Free Roof Inspections
With this FREE Storm Damage Roof Inspection service, all roof surfaces, roof penetrations (pipes, vents), and flashings will be inspected for storm damage. Once we confirm storm damage to your roof we educate you on filing a storm damage insurance claim. We will also meet with your insurance adjuster once you sign our Authorized Service Aggreement / Contingency Contract.
We perform Storm Damage Roof Inspections upon request, We also perform Roof inspections as part of our annual maintenance service – see Roof Maintenance for additional information about this roofing service.
Roof Inspection FAQs
- Why should I get my roof inspected?
- When it comes to roof inspections, what you don’t know can cost you. A roof can have “silent” leaks for years before you see any evidence of a problem. For example, water leaking in through a small nail hole will eventually rot the roof deck and then start to drip down through your ceiling before you ever notice there is a problem. By that time the damage is more extensive and requires a more costly repair than simply replacing the damaged shingle. Having your roof inspected can reveal these problems BEFORE they cause damage on the inside of your home.
- What type of problems could an inspection reveal?
- Generally, a roof inspection will reveal either (1) your roof is OK, (2) you need repairs in one or more areas, or (3) it’s time for a new roof. (4) you suspect your home roof may have suffered from recent storm damage. When you have your roof inspected, be sure to ask questions about any problems that are reported to you, especially if a new roof is the recommendation. A good roofing company should be able to explain their findings to your satisfaction, including providing pictures as needed.
- What should be checked when I have my roof inspected?
- First of all, check the roof surfaces and inspect for evidence of excessive shingle wear in one or more areas. Common problems of an aging roof are blisters (raised “bubbles” in the shingles), loss of granules, or curling.
- Next, check for “soft spots” on the roof where water damage may have caused the roof deck to rot. This can be found in valleys (where two roof surfaces meet and form a “V”), areas near flashing or penetrations, or where there is a nail hole. Nail holes can be from scaffolding used by siding installers (if they don’t caulk them when they are finished), or nails that have popped loose from the roof installation. These are slow leaks that require only a minor repair if they are caught early enough.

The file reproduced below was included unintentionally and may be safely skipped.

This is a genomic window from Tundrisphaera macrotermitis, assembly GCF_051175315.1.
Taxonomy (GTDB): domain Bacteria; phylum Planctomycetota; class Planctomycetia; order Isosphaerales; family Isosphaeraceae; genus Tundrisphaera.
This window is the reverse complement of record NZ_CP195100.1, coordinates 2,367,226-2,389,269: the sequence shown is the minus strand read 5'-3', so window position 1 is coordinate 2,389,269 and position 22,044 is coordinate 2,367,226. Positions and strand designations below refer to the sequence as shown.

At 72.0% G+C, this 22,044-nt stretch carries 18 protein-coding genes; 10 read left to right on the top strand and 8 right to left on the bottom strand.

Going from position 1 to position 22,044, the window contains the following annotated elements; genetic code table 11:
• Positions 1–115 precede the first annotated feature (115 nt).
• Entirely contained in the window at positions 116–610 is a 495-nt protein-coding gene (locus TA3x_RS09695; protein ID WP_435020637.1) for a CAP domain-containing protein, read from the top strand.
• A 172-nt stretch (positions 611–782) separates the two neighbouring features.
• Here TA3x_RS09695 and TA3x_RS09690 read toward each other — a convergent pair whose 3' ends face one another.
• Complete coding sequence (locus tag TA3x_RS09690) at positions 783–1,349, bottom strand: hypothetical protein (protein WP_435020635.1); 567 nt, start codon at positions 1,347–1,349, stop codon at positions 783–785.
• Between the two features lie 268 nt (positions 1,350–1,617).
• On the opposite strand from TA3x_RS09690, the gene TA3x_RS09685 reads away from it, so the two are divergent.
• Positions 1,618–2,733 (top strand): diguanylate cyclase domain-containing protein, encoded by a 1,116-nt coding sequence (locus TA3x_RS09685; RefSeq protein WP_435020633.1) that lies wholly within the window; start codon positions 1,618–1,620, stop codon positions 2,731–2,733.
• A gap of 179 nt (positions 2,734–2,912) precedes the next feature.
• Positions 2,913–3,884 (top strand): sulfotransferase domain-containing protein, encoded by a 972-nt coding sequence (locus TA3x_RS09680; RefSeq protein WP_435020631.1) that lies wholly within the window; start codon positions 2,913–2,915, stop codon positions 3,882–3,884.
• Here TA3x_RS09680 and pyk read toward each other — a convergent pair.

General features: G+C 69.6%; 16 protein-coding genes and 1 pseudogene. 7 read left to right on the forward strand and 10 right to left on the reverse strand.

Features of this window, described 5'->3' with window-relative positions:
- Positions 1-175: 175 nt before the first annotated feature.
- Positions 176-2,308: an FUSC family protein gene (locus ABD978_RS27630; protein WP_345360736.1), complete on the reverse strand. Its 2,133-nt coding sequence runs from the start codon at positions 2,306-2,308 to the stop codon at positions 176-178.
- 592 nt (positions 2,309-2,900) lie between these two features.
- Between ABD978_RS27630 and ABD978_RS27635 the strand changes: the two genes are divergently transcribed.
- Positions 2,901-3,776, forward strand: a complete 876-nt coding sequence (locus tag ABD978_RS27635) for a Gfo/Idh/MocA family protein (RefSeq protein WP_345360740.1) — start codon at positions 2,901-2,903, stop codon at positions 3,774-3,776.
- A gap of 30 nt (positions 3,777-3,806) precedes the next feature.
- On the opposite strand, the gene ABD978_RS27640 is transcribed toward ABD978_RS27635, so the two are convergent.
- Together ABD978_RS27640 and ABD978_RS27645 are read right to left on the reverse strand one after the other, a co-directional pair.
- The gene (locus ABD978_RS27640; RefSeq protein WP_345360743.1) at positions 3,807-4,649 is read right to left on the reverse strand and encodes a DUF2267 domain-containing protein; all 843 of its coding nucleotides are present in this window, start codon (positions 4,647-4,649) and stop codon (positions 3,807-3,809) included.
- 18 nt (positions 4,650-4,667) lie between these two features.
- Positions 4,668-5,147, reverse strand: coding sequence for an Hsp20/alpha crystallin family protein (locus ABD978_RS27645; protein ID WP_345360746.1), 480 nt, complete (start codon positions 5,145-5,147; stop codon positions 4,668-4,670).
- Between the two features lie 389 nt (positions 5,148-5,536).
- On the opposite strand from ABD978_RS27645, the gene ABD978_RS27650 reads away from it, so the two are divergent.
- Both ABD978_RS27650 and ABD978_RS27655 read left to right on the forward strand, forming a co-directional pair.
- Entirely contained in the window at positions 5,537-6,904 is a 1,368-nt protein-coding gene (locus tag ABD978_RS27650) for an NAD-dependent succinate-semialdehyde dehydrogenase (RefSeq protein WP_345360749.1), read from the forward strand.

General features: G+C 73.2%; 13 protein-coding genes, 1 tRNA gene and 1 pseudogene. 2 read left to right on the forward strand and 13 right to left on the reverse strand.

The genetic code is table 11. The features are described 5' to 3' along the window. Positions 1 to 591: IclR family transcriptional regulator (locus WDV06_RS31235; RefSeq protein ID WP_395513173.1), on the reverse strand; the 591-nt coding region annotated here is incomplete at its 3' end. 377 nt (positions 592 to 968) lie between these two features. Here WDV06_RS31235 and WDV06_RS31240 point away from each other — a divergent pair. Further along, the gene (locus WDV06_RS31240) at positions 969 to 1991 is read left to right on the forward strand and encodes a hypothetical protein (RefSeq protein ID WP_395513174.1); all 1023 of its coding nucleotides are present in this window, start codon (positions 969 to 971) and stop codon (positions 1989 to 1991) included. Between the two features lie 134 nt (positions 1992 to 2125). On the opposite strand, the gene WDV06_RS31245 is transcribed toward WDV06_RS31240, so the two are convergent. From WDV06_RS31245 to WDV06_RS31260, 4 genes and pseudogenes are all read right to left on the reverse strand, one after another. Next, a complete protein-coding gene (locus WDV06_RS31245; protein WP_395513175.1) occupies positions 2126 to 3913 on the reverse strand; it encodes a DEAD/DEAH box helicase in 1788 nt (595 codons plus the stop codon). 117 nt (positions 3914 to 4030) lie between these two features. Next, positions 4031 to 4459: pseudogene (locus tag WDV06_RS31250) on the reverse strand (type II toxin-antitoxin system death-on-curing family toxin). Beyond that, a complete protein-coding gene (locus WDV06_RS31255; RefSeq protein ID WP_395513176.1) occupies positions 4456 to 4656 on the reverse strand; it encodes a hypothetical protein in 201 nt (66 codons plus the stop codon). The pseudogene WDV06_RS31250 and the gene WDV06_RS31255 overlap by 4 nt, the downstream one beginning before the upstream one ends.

- Finally, check all roof penetrations and flashings to be sure they are secure and watertight. Look for evidence of damage to the shingles or surrounding roof area, and along walls and chimneys to be sure flashing is secure.
- How often should I have my roof inspected?
- At a minimum, we recommend an annual inspection as part of a roof maintenance program, especially if your roof is over 10 years old.
- When should I have my roof inspected?
- We recommend that your annual inspection is during the winter months to catch any damage from the past year and prepare the roof for the spring rains.
- If you are buying a house, it’s a good time to have the roof inspected by a roofing professional as most home inspectors perform inspections from the ground and could, therefore, miss what only a surface inspection can reveal.
- Any time you have your roof repaired, have the repair technician inspect your whole roof instead of only looking at the problem area.
- Can I perform my own roof inspection?
- We encourage you to do a visible inspection of your roof from the ground and from your attic (if accessible) a few times a year. You will often catch the beginning signs of shingle wear (curling, blistering, or tearing), gaps or cracks near the chimney or walls or around plumbing pipes, or wet spots on the roof deck. But unless you can safely and easily access your roof, we encourage you to contact a roofing professional for all roof surface inspections and roof repairs.